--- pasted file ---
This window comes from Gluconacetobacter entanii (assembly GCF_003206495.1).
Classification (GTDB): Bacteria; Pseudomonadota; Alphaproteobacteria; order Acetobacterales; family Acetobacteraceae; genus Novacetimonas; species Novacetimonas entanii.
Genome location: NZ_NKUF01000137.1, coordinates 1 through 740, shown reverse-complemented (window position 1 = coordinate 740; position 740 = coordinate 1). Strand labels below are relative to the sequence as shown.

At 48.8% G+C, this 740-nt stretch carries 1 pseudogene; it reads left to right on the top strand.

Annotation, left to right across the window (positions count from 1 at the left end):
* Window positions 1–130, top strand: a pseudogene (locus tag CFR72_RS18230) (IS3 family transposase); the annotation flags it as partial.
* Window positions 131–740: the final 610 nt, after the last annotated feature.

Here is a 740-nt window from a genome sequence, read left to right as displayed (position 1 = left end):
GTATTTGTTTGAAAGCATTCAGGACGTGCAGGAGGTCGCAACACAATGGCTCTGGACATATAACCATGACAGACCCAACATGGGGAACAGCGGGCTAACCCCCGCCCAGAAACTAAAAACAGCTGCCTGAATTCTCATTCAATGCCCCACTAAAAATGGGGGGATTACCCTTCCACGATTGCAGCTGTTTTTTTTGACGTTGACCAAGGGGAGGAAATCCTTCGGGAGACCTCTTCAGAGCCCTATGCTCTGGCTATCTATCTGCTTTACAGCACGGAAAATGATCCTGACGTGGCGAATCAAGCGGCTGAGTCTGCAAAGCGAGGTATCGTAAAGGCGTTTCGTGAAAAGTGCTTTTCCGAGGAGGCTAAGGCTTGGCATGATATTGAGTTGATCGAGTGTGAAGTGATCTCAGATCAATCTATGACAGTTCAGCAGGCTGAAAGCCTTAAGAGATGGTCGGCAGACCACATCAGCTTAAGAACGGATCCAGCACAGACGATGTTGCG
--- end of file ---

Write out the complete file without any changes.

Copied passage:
This window comes from Gluconacetobacter entanii (assembly GCF_003206495.1).
Classification (GTDB): Bacteria; Pseudomonadota; Alphaproteobacteria; order Acetobacterales; family Acetobacteraceae; genus Novacetimonas; species Novacetimonas entanii.
Genome location: NZ_NKUF01000137.1, coordinates 1 through 740, shown reverse-complemented (window position 1 = coordinate 740; position 740 = coordinate 1). Strand labels below are relative to the sequence as shown.

At 48.8% G+C, this 740-nt stretch carries 1 pseudogene; it reads left to right on the top strand.

Annotation, left to right across the window (positions count from 1 at the left end):
* Window positions 1–130, top strand: a pseudogene (locus tag CFR72_RS18230) (IS3 family transposase); the annotation flags it as partial.
* Window positions 131–740: the final 610 nt, after the last annotated feature.

Here is a 740-nt window from a genome sequence, read left to right as displayed (position 1 = left end):
GTATTTGTTTGAAAGCATTCAGGACGTGCAGGAGGTCGCAACACAATGGCTCTGGACATATAACCATGACAGACCCAACATGGGGAACAGCGGGCTAACCCCCGCCCAGAAACTAAAAACAGCTGCCTGAATTCTCATTCAATGCCCCACTAAAAATGGGGGGATTACCCTTCCACGATTGCAGCTGTTTTTTTTGACGTTGACCAAGGGGAGGAAATCCTTCGGGAGACCTCTTCAGAGCCCTATGCTCTGGCTATCTATCTGCTTTACAGCACGGAAAATGATCCTGACGTGGCGAATCAAGCGGCTGAGTCTGCAAAGCGAGGTATCGTAAAGGCGTTTCGTGAAAAGTGCTTTTCCGAGGAGGCTAAGGCTTGGCATGATATTGAGTTGATCGAGTGTGAAGTGATCTCAGATCAATCTATGACAGTTCAGCAGGCTGAAAGCCTTAAGAGATGGTCGGCAGACCACATCAGCTTAAGAACGGATCCAGCACAGACGATGTTGCG